Washington D.C. – Vice President-elect Kamala Harris becomes the first female Vice President. Harris once said “Yes, sister, sometimes we may be the only one that looks like us walking in that room. But the thing we all know is we never walk in those rooms alone — we are all in that room together.”
Harris becomes the first woman and person of color to hold the office of Vice President of the United States. This is a milestone for a diverse nation with a history of racial injustice. Besides, the Democrats’ victory in a divided presidential election makes every woman of color who aspires to be successful, proud.
Harris’s Journey of “Firsts”
Formerly San Francisco’s district attorney, Harris was elected as the first Black woman to serve as California’s Attorney General (AG). In 2016, Harris rose to become the second Black female United States senator. Immediately, Harris started making a name for herself in Washington. Harris showcased her rock-solid prosecutorial style during Senate hearings.
But, it was not her political success that distinguished her — it was her personal story. The daughter of an Indian mother and a Jamaican father, Harris was drenched in racial justice issues from her younger days. After spending her early years in Oakland and Berkeley, California, Harris moved to Montreal.
In 1986, Harris pursued her undergraduate work at Howard University in Washington, D.C. Howard is a historically Black college and one of America’s most prestigious educational institutions.
Harris returned to San Francisco in 1989. She attended the University of California, Hastings College of the Law, and earned her law degree. Harris’s prosecutorial career involved helping domestic violence and child abuse victims.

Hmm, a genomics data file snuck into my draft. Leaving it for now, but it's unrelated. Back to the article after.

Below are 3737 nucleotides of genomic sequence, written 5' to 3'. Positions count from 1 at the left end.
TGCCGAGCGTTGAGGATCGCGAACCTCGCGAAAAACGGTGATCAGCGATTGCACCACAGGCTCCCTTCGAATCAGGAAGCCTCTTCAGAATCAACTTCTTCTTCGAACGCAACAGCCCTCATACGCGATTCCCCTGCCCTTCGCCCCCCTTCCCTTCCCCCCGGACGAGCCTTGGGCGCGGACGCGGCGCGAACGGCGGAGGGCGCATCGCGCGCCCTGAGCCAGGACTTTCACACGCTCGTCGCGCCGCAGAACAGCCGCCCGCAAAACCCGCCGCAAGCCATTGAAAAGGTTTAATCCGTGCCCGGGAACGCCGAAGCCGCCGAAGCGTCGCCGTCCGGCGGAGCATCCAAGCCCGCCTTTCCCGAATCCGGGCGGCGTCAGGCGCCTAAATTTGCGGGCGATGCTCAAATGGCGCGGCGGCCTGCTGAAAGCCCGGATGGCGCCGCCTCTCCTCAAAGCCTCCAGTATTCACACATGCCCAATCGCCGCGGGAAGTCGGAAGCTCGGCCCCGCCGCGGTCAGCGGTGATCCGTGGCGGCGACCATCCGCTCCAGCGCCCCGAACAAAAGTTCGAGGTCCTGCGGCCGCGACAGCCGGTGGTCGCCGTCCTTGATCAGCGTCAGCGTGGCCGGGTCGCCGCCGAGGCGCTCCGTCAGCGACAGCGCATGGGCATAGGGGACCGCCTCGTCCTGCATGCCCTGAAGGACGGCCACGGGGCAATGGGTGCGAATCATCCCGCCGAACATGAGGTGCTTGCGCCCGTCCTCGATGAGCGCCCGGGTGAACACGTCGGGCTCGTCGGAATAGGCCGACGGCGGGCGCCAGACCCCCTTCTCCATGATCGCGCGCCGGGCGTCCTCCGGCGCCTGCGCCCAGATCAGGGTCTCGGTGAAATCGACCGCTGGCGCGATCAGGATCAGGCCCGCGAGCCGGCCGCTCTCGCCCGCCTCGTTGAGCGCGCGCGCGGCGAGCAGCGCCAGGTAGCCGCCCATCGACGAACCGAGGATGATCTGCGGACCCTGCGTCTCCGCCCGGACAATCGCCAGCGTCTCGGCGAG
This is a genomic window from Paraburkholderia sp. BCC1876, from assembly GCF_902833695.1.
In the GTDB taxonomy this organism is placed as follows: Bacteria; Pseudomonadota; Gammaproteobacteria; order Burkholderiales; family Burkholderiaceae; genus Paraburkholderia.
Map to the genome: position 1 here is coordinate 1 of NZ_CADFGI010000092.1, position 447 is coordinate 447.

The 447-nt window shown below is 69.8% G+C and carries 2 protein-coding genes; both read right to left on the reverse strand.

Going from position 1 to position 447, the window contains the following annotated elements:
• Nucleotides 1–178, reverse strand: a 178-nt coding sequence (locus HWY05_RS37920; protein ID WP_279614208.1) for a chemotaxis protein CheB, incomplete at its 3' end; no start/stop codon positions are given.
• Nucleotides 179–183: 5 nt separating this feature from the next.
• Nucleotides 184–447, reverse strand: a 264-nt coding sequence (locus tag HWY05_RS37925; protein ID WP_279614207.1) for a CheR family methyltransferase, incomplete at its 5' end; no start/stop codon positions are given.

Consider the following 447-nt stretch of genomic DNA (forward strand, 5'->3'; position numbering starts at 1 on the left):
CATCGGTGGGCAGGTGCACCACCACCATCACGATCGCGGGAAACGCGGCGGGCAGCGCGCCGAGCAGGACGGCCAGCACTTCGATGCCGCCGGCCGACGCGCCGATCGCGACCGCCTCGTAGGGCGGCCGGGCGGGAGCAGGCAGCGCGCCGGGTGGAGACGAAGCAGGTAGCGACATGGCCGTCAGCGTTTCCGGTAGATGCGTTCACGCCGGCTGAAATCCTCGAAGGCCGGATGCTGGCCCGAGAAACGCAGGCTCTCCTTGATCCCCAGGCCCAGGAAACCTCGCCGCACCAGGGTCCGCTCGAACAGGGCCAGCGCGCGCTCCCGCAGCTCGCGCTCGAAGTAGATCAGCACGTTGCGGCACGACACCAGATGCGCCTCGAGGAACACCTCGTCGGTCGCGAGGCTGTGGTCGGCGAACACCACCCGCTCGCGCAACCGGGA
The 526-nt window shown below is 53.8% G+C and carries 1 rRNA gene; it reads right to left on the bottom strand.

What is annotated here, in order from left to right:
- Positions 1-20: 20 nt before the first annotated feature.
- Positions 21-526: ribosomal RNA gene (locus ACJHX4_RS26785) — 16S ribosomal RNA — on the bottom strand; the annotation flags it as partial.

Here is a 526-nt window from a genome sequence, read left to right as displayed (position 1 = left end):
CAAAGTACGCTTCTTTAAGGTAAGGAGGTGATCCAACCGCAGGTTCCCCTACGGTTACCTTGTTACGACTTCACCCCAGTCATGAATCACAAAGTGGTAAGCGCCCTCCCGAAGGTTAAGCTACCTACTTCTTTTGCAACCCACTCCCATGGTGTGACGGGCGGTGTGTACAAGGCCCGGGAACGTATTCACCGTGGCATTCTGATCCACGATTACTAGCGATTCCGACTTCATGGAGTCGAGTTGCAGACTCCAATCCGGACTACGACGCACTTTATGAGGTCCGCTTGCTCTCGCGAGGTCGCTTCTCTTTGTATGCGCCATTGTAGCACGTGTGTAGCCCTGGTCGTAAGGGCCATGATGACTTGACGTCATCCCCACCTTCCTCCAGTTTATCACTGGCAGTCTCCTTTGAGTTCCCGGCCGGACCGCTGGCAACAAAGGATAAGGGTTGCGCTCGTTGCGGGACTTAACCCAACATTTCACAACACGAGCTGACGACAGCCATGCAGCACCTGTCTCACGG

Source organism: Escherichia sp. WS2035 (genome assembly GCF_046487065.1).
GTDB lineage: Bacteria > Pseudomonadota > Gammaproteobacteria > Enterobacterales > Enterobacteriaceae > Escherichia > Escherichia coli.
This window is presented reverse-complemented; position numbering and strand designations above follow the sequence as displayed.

Transitioning from her work as California’s attorney general to a member of Congress had its own unique challenges. The now Senator Harris had to pick her battles.
Harris was roundly criticized for her criminal justice record in California. During her time there, Harris was both for and against the death penalty. However, once she entered Congress, Harris actively advocated for police reforms.
During the recent presidential campaign, there were persistent racial and gender attacks from conservatives. Further, President Trump even refused to pronounce Harris’ first name, Kamala, correctly. Harris had to work extra hard to move up the political ladder.
Critics claim that Harris lacks ideological stability. But, it is in fact this lack of rigidity that makes her suitable as a vice president. Being from California, Harris understands “flow.”
Besides, having Joe Biden’s back, Harris strives to work hard for the nation. She comprehends the challenges of having an immigrant background. More importantly, she knows what it means to be a person of color fighting for racial justice.
With that, her victory speech on Saturday stole the hearts of millions of women. Harris spoke of her mother, Shyamala Gopalan Harris, who paved the way for this moment. Harris said “while I may be the first woman in this office, I will not be the last. Because every little girl watching tonight sees that this is a country of possibilities.”
As Vice President-elect Harris becomes the first female Vice President, Current Affairs Times, a diverse, female-owned and operated publication, congratulates the nation on breaking a barrier to equality. Will Kamala Harris change the face of U.S. politics?
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